In West Germany just over a week ago, Soviet Foreign Minister Andrei Gromyko restated the Kremlin offer on the Soviets' modern triple-warhead SS-20 missiles: that Moscow would be prepared as part of a Geneva accord to withdraw some of the SS-20s from the European part of the Soviet Union's territory. . . and redeploy them in the eastern reaches of its continent. This is intended, naturally enough , to appeal to West Europeans anxious about what many of them see as a big-power game of nuclear ''chicken'' in Europe.
Equally naturally, such a Soviet proposal has something of a reverse effect in Asia. Neither the Japanese nor the Chinese find the prospect of coming within range of still more such weapons in the least appealing. Already about one-third of the Soviet SS-20 force is pointed pointedly in their direction. A loud squawk of alarm went up from Tokyo.
Mr. Shultz will have to handle, in particular, the almost European-like concern beginning to gather weight in Japan over hardening American policies. In part, this comes in reaction to months of American prodding for a larger Japanese contribution to the Asian lines of defense. It has been given fresh fuel by Prime Minister Nakasone's strong pronouncements on defense during his visit to Washington earlier this month.
Tokyo had earlier agreed to the stationing of nearly 50 American F-16 fighter-bombers in northern Japan. AWACS early-warning radar planes may follow. In this context, the premier's reference to his island nation as an ''unsinkable aircraft carrier'' did not play well in the Japanese equivalent of Peoria. Mr. Shultz will probably have to counter a perception among some Japanese that the price of closer defense ties with the US is to become a more obvious target of Soviet nuclear weaponry.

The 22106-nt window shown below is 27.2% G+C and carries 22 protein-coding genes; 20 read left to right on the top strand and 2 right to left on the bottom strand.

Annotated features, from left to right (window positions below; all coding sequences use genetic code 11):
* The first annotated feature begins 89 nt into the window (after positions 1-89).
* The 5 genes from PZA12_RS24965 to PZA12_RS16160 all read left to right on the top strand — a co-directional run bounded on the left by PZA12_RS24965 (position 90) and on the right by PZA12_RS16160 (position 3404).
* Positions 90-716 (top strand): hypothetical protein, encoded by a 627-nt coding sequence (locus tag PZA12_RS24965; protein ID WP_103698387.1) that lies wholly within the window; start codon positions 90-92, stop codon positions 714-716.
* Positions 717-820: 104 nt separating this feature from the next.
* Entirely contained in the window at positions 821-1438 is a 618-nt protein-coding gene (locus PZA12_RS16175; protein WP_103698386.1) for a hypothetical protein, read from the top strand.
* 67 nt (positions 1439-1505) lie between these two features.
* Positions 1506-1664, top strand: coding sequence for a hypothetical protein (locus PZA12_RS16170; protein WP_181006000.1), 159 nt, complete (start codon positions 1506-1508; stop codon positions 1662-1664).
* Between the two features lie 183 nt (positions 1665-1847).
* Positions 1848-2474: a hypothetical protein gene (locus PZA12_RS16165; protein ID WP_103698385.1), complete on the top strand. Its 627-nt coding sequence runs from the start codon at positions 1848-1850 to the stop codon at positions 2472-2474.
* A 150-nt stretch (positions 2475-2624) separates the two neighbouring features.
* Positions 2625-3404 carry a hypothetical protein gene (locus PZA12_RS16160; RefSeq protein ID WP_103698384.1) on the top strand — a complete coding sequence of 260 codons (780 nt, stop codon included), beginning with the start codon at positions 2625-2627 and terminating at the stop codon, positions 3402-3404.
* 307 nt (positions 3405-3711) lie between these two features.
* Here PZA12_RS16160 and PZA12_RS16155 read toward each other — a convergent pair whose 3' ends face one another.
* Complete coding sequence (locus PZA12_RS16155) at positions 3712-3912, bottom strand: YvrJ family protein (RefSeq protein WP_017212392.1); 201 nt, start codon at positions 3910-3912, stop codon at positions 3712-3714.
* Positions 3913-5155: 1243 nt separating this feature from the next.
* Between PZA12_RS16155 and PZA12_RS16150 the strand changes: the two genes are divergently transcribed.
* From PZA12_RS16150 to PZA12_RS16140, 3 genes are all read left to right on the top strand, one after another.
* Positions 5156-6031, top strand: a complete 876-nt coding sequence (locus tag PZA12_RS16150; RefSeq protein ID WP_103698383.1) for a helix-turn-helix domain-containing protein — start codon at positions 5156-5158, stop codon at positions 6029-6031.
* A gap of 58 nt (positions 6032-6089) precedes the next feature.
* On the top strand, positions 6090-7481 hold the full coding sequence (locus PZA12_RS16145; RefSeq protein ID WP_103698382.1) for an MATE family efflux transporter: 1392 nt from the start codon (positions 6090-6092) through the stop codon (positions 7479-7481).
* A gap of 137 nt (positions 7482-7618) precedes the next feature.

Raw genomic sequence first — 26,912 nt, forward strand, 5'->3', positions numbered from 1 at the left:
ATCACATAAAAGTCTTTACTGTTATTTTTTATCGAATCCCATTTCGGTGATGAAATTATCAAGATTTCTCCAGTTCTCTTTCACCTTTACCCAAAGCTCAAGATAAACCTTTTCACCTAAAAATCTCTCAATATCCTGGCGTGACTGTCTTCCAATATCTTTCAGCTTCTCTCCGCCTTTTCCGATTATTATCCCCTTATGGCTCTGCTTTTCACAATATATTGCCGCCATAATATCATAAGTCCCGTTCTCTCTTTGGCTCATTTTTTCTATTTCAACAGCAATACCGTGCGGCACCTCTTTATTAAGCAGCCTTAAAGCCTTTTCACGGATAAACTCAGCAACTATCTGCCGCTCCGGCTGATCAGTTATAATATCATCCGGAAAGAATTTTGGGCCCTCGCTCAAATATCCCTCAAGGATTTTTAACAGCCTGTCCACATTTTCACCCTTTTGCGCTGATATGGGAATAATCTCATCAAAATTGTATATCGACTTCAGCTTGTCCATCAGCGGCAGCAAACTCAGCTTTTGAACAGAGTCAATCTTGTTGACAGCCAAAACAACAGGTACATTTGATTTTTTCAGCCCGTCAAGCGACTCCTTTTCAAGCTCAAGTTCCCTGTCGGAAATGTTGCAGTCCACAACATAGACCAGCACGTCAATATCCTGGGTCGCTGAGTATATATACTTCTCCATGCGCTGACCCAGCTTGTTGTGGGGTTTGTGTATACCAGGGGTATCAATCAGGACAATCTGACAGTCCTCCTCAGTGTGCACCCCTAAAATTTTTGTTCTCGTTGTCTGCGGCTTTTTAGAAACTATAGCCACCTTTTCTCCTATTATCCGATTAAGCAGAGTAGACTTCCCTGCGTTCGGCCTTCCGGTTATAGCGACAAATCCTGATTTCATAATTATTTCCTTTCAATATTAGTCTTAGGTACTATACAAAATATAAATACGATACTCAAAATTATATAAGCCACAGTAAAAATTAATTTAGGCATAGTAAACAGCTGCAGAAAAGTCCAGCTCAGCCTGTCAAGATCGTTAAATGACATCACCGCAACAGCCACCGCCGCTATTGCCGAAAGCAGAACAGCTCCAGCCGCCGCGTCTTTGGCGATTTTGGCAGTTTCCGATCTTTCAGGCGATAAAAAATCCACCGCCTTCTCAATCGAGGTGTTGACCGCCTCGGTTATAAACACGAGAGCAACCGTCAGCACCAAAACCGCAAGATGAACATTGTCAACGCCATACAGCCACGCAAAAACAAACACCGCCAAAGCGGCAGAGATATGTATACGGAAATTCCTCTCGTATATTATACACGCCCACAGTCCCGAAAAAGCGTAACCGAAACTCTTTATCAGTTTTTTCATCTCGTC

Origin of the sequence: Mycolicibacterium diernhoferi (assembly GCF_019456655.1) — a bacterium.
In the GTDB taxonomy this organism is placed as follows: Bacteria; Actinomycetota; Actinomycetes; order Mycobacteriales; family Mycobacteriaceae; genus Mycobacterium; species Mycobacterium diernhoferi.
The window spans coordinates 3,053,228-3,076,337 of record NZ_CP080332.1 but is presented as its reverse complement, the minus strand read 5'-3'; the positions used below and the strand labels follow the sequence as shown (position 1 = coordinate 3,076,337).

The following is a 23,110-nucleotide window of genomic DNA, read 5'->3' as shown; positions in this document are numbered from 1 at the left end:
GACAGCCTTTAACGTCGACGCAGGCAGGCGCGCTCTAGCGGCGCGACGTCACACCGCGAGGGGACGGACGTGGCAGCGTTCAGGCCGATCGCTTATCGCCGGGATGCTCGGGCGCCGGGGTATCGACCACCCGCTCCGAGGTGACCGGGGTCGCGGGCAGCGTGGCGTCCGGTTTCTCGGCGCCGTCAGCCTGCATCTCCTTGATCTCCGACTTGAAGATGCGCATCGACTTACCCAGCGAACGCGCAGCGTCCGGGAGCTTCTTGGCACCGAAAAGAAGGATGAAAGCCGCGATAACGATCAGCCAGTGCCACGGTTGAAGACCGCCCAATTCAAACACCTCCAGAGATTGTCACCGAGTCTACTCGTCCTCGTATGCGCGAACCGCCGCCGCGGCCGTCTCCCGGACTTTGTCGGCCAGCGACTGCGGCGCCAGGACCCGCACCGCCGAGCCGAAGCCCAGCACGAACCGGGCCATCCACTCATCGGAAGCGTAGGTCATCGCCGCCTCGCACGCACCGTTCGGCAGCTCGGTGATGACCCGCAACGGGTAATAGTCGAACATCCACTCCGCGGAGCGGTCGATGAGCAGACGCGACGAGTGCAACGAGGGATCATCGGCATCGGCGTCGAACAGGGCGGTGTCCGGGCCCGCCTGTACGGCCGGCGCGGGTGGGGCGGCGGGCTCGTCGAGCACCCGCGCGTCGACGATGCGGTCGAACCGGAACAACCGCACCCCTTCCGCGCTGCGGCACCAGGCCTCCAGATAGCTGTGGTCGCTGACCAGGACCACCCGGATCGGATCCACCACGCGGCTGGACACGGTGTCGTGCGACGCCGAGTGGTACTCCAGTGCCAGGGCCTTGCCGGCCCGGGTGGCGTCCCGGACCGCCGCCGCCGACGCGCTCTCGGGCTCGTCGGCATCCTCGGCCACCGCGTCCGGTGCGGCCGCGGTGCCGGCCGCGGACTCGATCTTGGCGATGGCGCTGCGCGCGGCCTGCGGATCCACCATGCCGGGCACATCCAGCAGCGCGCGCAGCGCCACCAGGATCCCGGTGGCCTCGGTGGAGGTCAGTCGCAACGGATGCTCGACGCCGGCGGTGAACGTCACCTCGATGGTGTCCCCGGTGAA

The Kremlin itself has helped pave Shultz's path into Peking's Great Hall of the People. On Jan. 13 the Soviet news agency, Tass, distributed an article accusing China of increasing its allegedly false claims to Soviet territory and of bargaining in bad faith. Earlier, Mr. Andropov had gone out of his way to dampen any hopes of a Soviet troop withdrawal from Afghanistan; Moscow, he declared, would do ''its internationalist duty to the end.''
With two of the Chinese conditions for normalization with Moscow thereby publicly frustrated (withdrawal from Afghanistan and a border compromise), it is all the more likely that any real China-Soviet thaw remains only the longest of long-term prospects. And the third Chinese condition - a cutoff of Russian support for Vietnam's military occupation of Kampuchea - seems no nearer fulfillment than the two others.
But a residue of Chinese bitterness over the Reagan administration's early pronouncements about Taiwan lingers. The past week's fracas over new US quotas on imports of Chinese textiles is the latest symptom of that residual dismay. Mr. Shultz's years as a labor negotiator will be put to good use in emphasizing instead the two countries' common interests in Soviet containment and economic growth.
And from behind the gray walls of the Kremlin, the Soviet leaders will be watching as the United States tries to patch up the anti-Soviet alliances stretching from west to east around the rim of their empire.